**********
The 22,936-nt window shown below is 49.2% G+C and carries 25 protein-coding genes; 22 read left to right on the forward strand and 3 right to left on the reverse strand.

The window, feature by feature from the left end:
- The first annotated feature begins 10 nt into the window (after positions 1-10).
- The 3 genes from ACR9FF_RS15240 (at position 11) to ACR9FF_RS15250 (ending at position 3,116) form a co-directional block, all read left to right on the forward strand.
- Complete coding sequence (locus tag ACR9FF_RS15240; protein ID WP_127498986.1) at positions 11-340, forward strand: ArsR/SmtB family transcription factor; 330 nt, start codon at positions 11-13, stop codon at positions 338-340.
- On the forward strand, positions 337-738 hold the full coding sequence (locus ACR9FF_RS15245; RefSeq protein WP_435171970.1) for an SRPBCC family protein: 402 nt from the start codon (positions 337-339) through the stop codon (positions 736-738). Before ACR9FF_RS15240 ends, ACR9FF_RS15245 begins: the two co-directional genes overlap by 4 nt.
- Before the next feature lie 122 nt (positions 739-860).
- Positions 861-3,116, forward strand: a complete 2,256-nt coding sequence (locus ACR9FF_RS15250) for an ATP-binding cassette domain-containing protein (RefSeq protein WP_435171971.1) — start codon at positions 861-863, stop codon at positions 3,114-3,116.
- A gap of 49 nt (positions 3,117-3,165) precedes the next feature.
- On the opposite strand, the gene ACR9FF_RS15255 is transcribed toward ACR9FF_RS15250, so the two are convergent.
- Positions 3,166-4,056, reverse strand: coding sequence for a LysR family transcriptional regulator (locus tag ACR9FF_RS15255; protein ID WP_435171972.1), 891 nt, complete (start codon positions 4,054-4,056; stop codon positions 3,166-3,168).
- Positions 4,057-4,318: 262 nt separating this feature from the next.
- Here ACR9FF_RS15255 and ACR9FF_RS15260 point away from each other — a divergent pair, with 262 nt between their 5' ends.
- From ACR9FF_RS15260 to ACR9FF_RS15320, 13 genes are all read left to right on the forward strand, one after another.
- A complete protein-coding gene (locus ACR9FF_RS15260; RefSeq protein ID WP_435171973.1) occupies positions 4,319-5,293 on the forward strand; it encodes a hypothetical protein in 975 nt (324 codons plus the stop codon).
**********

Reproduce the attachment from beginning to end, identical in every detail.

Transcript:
The 22,936-nt window shown below is 49.2% G+C and carries 25 protein-coding genes; 22 read left to right on the forward strand and 3 right to left on the reverse strand.

The window, feature by feature from the left end:
- The first annotated feature begins 10 nt into the window (after positions 1-10).
- The 3 genes from ACR9FF_RS15240 (at position 11) to ACR9FF_RS15250 (ending at position 3,116) form a co-directional block, all read left to right on the forward strand.
- Complete coding sequence (locus tag ACR9FF_RS15240; protein ID WP_127498986.1) at positions 11-340, forward strand: ArsR/SmtB family transcription factor; 330 nt, start codon at positions 11-13, stop codon at positions 338-340.
- On the forward strand, positions 337-738 hold the full coding sequence (locus ACR9FF_RS15245; RefSeq protein WP_435171970.1) for an SRPBCC family protein: 402 nt from the start codon (positions 337-339) through the stop codon (positions 736-738). Before ACR9FF_RS15240 ends, ACR9FF_RS15245 begins: the two co-directional genes overlap by 4 nt.
- Before the next feature lie 122 nt (positions 739-860).
- Positions 861-3,116, forward strand: a complete 2,256-nt coding sequence (locus ACR9FF_RS15250) for an ATP-binding cassette domain-containing protein (RefSeq protein WP_435171971.1) — start codon at positions 861-863, stop codon at positions 3,114-3,116.
- A gap of 49 nt (positions 3,117-3,165) precedes the next feature.
- On the opposite strand, the gene ACR9FF_RS15255 is transcribed toward ACR9FF_RS15250, so the two are convergent.
- Positions 3,166-4,056, reverse strand: coding sequence for a LysR family transcriptional regulator (locus tag ACR9FF_RS15255; protein ID WP_435171972.1), 891 nt, complete (start codon positions 4,054-4,056; stop codon positions 3,166-3,168).
- Positions 4,057-4,318: 262 nt separating this feature from the next.
- Here ACR9FF_RS15255 and ACR9FF_RS15260 point away from each other — a divergent pair, with 262 nt between their 5' ends.
- From ACR9FF_RS15260 to ACR9FF_RS15320, 13 genes are all read left to right on the forward strand, one after another.
- A complete protein-coding gene (locus ACR9FF_RS15260; RefSeq protein ID WP_435171973.1) occupies positions 4,319-5,293 on the forward strand; it encodes a hypothetical protein in 975 nt (324 codons plus the stop codon).